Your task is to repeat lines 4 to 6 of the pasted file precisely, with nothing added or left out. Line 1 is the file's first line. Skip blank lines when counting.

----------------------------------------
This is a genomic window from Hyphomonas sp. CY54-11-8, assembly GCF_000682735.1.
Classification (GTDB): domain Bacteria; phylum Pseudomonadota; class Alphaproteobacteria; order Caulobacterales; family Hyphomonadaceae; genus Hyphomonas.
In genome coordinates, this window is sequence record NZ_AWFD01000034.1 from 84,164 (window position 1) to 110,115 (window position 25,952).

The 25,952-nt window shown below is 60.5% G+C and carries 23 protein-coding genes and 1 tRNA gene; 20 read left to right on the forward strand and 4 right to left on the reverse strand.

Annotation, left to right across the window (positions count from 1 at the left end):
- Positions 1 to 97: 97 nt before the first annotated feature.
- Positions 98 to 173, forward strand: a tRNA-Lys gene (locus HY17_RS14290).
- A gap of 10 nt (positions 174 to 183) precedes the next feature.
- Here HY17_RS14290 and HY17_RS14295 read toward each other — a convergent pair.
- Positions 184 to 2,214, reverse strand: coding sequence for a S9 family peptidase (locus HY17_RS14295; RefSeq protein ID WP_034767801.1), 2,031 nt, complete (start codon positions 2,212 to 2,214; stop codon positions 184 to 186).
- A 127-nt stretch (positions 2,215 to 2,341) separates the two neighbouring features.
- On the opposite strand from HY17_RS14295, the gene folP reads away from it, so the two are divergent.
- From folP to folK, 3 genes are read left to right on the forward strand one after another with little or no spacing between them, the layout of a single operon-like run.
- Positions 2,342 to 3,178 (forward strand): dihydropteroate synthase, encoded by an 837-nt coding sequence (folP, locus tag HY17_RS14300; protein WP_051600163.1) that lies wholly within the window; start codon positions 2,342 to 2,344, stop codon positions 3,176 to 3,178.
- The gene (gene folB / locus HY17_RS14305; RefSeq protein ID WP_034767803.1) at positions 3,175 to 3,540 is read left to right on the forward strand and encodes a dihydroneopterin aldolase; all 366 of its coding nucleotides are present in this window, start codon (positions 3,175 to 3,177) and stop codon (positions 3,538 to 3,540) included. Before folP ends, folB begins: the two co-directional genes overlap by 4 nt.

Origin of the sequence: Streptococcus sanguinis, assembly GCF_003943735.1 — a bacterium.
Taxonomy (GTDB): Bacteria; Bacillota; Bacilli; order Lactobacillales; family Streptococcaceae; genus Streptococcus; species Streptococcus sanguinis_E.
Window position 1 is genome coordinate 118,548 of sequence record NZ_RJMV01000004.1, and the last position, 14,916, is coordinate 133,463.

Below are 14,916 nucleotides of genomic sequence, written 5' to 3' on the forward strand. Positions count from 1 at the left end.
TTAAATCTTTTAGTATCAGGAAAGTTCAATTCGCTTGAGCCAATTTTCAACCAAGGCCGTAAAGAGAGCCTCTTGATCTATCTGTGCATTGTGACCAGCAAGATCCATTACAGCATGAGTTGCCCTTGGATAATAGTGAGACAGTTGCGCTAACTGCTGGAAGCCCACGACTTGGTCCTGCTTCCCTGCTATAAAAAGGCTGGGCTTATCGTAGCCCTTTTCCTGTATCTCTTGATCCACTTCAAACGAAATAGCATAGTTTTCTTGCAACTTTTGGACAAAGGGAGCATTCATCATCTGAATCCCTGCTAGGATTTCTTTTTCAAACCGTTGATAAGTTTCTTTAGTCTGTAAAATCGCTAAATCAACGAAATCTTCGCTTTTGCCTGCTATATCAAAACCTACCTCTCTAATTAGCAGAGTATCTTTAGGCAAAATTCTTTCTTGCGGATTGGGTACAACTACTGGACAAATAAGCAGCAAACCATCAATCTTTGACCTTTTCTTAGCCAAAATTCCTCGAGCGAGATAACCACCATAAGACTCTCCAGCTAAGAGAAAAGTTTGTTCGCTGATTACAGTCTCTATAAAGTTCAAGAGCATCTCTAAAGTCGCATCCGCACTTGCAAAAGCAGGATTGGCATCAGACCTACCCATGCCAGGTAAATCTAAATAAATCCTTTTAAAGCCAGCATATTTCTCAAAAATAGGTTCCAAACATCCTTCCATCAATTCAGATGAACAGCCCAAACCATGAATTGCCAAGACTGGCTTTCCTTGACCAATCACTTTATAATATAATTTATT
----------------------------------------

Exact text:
The 25,952-nt window shown below is 60.5% G+C and carries 23 protein-coding genes and 1 tRNA gene; 20 read left to right on the forward strand and 4 right to left on the reverse strand.

Annotation, left to right across the window (positions count from 1 at the left end):
- Positions 1 to 97: 97 nt before the first annotated feature.